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Although economic questions continue to loom large, plenty of technology homework was done before the Mayor took his plans center stage:

  • Wireless Philadelphia's blueprint calls for the use of a "license-exempt wireless spectrum" at 2400–2500 MHz and 5725–5825 MHz. The three-month technology study found that, while a variety of devices (Bluetooth and PMPs) are operating within the exempt spectrums, no technology application would stop the deployment. Forty-nine spectrum assessments were made using Bantam Industries' Bantam 425a handheld spectrum analyzer.
  • A map representing the "terrain, topology, and morphology (roads, buildings, and trees)" was created with Radio Mobile 6.1, a visual mapping software program.
  • Residential indoor testing was completed using a Hawking Technologies (H-WU36D) 802.11b USB wireless adapter. It was concluded that inside computer systems might have to be moved around to find the most robust "sweet spot."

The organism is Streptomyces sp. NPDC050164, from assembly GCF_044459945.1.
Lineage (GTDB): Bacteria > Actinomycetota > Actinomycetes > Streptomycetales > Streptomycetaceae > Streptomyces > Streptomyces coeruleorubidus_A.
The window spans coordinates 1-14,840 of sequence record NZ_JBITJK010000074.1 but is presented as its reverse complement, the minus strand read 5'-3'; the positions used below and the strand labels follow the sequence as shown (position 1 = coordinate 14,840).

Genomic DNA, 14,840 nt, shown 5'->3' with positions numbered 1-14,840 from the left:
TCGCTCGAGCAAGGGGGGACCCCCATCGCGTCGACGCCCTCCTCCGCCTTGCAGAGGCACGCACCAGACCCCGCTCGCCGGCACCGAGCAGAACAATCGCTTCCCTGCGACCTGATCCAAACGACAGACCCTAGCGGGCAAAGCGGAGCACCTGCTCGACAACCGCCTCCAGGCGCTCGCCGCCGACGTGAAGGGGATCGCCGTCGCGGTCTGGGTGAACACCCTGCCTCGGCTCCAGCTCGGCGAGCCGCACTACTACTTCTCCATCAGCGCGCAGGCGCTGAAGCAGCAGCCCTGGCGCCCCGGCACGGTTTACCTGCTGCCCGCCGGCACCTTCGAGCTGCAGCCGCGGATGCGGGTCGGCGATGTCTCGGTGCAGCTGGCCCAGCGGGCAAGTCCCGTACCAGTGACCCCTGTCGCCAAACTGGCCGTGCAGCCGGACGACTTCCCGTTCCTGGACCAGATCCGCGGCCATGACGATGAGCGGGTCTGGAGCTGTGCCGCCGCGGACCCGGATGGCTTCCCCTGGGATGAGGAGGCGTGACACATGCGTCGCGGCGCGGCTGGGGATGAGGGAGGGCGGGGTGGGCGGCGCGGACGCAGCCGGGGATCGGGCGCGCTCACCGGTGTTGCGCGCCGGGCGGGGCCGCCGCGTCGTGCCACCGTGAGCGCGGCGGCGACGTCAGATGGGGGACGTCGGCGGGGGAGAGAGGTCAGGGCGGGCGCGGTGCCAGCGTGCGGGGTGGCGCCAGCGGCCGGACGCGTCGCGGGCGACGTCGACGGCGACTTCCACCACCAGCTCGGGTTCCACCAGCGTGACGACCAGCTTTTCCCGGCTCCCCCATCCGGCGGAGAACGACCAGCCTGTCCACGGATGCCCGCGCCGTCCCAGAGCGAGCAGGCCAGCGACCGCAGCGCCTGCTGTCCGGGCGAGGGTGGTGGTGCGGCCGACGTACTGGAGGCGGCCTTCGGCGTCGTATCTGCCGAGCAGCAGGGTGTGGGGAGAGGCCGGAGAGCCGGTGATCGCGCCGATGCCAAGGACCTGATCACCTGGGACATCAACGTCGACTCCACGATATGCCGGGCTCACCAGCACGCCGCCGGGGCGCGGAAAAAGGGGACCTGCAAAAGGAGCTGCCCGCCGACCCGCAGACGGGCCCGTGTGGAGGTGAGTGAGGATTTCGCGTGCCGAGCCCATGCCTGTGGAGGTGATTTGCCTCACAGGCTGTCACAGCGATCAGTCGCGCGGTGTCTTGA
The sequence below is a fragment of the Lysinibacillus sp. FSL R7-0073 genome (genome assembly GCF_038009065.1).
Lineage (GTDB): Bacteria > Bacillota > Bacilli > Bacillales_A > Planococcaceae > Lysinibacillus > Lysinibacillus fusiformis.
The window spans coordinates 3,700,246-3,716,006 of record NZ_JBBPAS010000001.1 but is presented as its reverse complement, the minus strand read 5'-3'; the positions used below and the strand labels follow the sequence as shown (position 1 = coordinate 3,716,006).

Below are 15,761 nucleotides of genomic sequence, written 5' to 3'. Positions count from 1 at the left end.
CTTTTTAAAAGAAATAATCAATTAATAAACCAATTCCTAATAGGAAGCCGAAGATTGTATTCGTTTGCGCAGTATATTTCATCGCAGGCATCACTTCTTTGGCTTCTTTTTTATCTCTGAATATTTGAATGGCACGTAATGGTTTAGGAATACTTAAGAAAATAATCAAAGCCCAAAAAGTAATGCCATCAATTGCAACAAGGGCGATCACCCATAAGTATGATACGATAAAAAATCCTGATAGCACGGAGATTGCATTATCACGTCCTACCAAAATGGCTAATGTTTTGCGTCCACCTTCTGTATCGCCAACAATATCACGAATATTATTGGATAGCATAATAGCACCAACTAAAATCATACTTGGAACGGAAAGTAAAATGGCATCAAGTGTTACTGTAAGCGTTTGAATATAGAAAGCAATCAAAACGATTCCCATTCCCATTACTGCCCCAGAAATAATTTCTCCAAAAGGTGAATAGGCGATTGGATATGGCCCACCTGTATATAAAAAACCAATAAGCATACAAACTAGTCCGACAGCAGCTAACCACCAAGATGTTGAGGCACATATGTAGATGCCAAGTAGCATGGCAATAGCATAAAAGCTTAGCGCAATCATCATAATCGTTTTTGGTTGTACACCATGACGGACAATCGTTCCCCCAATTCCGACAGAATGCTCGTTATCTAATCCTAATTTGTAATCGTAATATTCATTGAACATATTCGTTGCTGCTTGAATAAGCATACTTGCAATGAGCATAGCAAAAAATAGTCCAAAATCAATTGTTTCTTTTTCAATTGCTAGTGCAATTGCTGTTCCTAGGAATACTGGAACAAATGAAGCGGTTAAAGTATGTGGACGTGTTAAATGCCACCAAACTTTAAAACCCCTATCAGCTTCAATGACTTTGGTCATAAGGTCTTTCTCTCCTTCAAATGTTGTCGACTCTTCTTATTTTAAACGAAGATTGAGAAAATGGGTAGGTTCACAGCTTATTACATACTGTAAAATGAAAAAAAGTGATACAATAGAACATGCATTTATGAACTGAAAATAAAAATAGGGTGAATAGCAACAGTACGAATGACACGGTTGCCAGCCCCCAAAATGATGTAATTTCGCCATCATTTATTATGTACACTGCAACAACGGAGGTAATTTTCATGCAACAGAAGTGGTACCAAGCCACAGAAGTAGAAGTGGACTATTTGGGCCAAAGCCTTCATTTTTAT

A square-mile WiFi mesh network and a Wi Max backhaul system was built for an actual test run. Due to Philadelphia's dense urban streets, narrow alleyways, and mixed-sized rooftops, significant line-of-sight problems are anticipated. It was also recommended that the city coordinate with other facilities-based services and nonprofits "to mitigate the risk of unintentional self-interference." Nevertheless, the study found that there were no impediments to compliance with the FCC's Part 15 Rules for radio frequency devices. [9] While testing in a controlled environment may have yielded encouraging results, an actual live and ongoing test area such as The Digital Inclusion Project may reveal far more.

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